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Apparel Ecommerce: The 3 F’s and Avoiding the Failing Grade

For some time, Free shipping has been the difference between me completing a purchase or abandoning my cart online.  Simply put, free shipping is table stakes.

Retailers don’t like it.  Whether you consider the cost of shipping an operating expense or part of the cost of goods sold, free shipping hurts the retailer’s margin – and contributes to the low profitability of the online channel.

But it has gotten worse for retailers.

Image Credit: Amazon

Testing out Buttoned Down, Amazon’s private label clothing line for men, I – appropriately enough – bought six white button-down shirts.  Three of one size, three of another.  If the quality was good, and the shirt fit, I would keep three and return three.

Simultaneously, I needed new jeans for work, so I purchased six pairs at I ran the same experiment… three of one size and three of another. Free shipping came as a given.  Prime membership had cost something, but I don’t remember paying for it, and at Levi’s, I had well-passed the threshold for “Free.”

My white shirts were delivered in two nights.  My jeans took…. forever.  It was probably only five days – maybe even four – but it felt like an eternity, and I was frustrated.

Fast delivery is now table stakes.

Five days – for clothes that I bought for myself – had never been a disappointment before.  Now it felt unbearable.  A few years ago, fast delivery would have been a service offered by a strategic retailer in order to position itself.   Now, fast delivery – like free delivery – is a requirement for me. How fast does fast need to be? Two days for fast, free shipping feels good – Amazon set that standard.  And it feels reasonable to pay more for weekend or overnight delivery.  Will two days feel reasonable for long?

Now – about those returns.

Buying multiple sizes of the same item meant that I would make a return.  And Free Returns are offered by many companies. In this case, Amazon provided this perk.  Levi’s did not.  But wait… are free returns really a perk or does the customer expect it?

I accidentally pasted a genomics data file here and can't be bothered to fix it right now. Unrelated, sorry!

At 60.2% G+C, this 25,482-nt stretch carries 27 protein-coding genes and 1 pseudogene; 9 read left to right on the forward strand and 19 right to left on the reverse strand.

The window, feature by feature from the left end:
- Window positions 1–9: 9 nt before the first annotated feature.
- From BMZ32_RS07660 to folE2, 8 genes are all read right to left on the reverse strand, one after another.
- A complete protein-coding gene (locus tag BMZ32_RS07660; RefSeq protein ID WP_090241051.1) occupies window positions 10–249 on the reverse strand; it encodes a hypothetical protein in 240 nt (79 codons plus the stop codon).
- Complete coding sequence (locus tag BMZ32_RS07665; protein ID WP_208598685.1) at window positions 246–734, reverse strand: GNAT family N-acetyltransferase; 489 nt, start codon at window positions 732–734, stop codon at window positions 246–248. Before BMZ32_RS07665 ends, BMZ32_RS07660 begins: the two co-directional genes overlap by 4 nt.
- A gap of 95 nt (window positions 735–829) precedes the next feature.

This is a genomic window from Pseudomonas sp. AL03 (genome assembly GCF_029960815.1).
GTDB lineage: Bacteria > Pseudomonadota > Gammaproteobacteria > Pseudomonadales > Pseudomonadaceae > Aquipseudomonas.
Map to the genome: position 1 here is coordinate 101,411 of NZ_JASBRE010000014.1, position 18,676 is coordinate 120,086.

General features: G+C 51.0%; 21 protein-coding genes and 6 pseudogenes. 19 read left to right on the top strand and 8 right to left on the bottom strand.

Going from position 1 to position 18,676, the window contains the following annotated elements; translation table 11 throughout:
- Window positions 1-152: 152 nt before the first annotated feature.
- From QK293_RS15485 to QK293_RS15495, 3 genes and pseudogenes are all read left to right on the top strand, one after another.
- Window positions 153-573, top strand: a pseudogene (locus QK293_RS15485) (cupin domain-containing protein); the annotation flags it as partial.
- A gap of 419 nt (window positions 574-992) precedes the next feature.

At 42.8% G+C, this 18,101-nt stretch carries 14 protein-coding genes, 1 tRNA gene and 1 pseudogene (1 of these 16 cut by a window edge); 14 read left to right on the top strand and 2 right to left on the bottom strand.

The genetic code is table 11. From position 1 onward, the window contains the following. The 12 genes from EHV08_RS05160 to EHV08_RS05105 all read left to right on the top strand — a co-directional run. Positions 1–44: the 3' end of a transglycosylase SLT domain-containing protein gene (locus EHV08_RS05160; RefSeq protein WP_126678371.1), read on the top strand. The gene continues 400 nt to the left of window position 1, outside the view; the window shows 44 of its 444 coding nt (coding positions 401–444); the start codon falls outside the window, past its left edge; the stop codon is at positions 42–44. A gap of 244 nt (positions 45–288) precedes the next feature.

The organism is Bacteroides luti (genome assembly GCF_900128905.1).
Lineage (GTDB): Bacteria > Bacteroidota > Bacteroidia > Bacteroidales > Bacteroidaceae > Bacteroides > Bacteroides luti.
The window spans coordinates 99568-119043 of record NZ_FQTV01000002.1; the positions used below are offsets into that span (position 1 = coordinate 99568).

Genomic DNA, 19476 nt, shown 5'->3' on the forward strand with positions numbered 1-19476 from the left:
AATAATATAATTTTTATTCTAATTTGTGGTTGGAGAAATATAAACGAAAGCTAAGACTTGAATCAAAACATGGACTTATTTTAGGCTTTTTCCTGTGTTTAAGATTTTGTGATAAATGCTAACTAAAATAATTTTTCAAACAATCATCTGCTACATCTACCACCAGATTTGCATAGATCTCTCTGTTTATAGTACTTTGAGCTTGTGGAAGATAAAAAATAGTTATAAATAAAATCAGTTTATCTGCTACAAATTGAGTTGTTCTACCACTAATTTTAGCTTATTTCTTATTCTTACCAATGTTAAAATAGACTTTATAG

The cost of the 3 F’s – Free Delivery, Fast Delivery, Free Returns.

Amazon defrays some of the cost of the 3F’s with Prime.  Even including the Prime revenue, Amazon still loses money on its shipping practices.  Over $7 billion in 2016 according to Geekwire’s analysis.

Levi’s doesn’t even try to deliver 3F’s.

Levi’s gives you a hurdle just to get one F, free shipping.  They rely on the brand and their own site’s exclusive products to get the sale.  They are ceding the majority of the potential channel revenue to their retail accounts.  The sales to their retailers could be more profitable than their own direct channel.  Is it unrealistic to believe Levi’s could view their owned ecommerce site as solely a marketing tool and vehicle for exclusive products in the near future?

Now let’s say you are a newer ecommerce apparel company… how much could the 3F’s cost you?  I don’t know.  If I make a personal shipment using UPS 2-day air, from Chicago to San Francisco, my quote is $34.00+.  Do companies get discounted rates?  Of course, but even $20+ cannot be borne by the company.

How do you avoid a fourth F – Failing?

Two subscription businesses that rely on the ecommerce channel – Stitch Fix and Trunk Club – defray the cost of free shipping and free returns with a service charge for the total transaction experience. Like Prime, the free isn’t really free.  Trunk Club goes further in its efforts to reduce returns and now provides the opportunity to review your trunk and decline items before the trunk ships.  There is no fast delivery.  Personalization and Convenience are the service differentiators that these two companies use to avoid the black hole of failure.

I just placed orders with both retailers in order to test the differentiation strategy. I can’t wait to see what happens.

David Weiss worked for Levi’s from 2010-2013.  He no longer has knowledge of the internal operations or strategy of the company. 


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